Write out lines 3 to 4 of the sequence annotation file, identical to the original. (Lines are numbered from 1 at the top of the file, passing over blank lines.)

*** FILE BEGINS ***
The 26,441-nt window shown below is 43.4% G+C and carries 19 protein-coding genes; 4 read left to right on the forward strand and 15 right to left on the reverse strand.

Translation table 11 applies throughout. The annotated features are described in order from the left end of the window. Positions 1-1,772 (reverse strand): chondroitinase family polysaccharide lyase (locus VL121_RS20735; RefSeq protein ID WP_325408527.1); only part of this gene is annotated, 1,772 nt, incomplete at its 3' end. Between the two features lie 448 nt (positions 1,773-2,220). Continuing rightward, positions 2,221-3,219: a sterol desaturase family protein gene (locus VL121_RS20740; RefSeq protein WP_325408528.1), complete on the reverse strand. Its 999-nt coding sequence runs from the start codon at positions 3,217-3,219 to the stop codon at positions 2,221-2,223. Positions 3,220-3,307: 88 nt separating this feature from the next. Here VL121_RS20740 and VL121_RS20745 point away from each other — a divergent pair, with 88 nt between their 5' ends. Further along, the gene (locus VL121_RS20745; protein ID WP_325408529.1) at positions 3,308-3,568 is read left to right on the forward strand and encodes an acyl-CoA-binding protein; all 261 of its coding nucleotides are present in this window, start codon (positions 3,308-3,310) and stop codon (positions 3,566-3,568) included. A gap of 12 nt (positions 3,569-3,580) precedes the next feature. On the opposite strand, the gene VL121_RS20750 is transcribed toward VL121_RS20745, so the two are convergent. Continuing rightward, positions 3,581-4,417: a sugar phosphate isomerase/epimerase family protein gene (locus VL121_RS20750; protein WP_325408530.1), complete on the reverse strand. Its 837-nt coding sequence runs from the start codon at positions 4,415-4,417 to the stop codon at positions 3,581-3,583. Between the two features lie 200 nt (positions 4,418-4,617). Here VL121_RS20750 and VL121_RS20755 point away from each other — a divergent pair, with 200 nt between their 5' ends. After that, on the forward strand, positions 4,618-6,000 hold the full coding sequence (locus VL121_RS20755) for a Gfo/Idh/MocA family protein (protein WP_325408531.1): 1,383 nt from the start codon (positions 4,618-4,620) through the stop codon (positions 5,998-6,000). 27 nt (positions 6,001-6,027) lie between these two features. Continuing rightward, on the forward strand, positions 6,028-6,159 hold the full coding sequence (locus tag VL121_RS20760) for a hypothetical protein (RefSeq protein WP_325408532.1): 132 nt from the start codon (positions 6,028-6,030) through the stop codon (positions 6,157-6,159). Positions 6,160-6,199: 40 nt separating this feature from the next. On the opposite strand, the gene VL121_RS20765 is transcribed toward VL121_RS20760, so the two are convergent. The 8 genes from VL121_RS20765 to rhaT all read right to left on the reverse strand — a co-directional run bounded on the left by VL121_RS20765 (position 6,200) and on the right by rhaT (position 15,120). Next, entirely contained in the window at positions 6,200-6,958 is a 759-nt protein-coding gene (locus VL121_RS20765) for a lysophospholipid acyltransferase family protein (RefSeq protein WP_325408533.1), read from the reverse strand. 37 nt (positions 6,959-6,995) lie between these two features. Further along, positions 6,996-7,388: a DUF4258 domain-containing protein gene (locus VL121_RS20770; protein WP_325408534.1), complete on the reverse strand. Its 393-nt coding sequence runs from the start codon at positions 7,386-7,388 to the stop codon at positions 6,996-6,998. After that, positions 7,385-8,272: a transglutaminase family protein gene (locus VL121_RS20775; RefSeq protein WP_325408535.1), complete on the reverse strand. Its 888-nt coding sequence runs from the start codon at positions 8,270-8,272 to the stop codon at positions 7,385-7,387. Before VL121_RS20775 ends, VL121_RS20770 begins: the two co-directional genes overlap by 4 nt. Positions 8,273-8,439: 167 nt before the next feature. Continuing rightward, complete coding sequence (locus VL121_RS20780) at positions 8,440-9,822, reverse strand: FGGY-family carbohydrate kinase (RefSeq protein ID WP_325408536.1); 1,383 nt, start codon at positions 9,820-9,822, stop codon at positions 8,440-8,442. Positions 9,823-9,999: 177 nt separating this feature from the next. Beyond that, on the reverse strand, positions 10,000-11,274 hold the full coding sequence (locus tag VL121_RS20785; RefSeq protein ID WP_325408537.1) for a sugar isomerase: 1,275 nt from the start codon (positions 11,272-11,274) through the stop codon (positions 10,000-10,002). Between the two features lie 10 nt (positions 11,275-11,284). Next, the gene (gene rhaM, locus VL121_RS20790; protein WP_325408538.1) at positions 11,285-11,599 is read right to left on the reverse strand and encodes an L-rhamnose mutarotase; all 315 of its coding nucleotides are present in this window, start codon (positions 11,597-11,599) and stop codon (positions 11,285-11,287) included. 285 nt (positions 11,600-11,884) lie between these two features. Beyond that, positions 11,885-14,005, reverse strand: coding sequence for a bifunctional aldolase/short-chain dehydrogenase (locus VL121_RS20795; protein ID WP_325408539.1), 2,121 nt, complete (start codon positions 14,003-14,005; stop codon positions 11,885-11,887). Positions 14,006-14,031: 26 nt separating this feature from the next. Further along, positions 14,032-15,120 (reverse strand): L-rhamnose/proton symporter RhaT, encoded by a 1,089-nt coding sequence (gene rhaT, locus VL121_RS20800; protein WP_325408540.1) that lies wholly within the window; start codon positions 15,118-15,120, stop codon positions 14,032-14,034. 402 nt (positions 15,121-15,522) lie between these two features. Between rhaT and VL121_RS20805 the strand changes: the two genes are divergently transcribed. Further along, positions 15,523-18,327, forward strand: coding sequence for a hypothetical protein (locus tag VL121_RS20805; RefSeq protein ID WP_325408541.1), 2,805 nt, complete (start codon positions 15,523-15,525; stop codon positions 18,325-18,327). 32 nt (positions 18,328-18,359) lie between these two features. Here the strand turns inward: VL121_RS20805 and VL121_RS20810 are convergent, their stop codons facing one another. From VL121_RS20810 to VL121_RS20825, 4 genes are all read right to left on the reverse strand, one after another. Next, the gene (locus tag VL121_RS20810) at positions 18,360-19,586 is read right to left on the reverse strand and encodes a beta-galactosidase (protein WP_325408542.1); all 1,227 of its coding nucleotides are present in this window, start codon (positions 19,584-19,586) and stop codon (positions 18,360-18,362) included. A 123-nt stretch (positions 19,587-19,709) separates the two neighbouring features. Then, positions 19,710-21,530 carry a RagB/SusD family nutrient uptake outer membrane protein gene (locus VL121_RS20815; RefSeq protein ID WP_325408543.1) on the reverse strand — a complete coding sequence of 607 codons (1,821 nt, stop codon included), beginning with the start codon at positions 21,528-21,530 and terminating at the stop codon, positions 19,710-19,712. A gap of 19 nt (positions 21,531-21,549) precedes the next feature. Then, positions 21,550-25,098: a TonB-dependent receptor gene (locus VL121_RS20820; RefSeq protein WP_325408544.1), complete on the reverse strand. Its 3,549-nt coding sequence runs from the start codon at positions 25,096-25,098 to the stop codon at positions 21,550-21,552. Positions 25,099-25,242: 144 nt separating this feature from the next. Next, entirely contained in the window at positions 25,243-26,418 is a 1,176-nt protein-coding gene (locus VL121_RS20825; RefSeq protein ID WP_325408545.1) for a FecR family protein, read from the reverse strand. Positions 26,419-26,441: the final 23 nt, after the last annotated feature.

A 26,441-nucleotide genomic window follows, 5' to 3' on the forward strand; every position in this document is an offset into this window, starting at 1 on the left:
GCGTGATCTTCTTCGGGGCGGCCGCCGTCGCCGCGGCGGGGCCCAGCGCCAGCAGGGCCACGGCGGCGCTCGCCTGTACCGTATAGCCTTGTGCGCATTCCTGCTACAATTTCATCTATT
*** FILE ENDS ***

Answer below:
A 26,441-nucleotide genomic window follows, 5' to 3' on the forward strand; every position in this document is an offset into this window, starting at 1 on the left:
GCGTGATCTTCTTCGGGGCGGCCGCCGTCGCCGCGGCGGGGCCCAGCGCCAGCAGGGCCACGGCGGCGCTCGCCTGTACCGTATAGCCTTGTGCGCATTCCTGCTACAATTTCATCTATT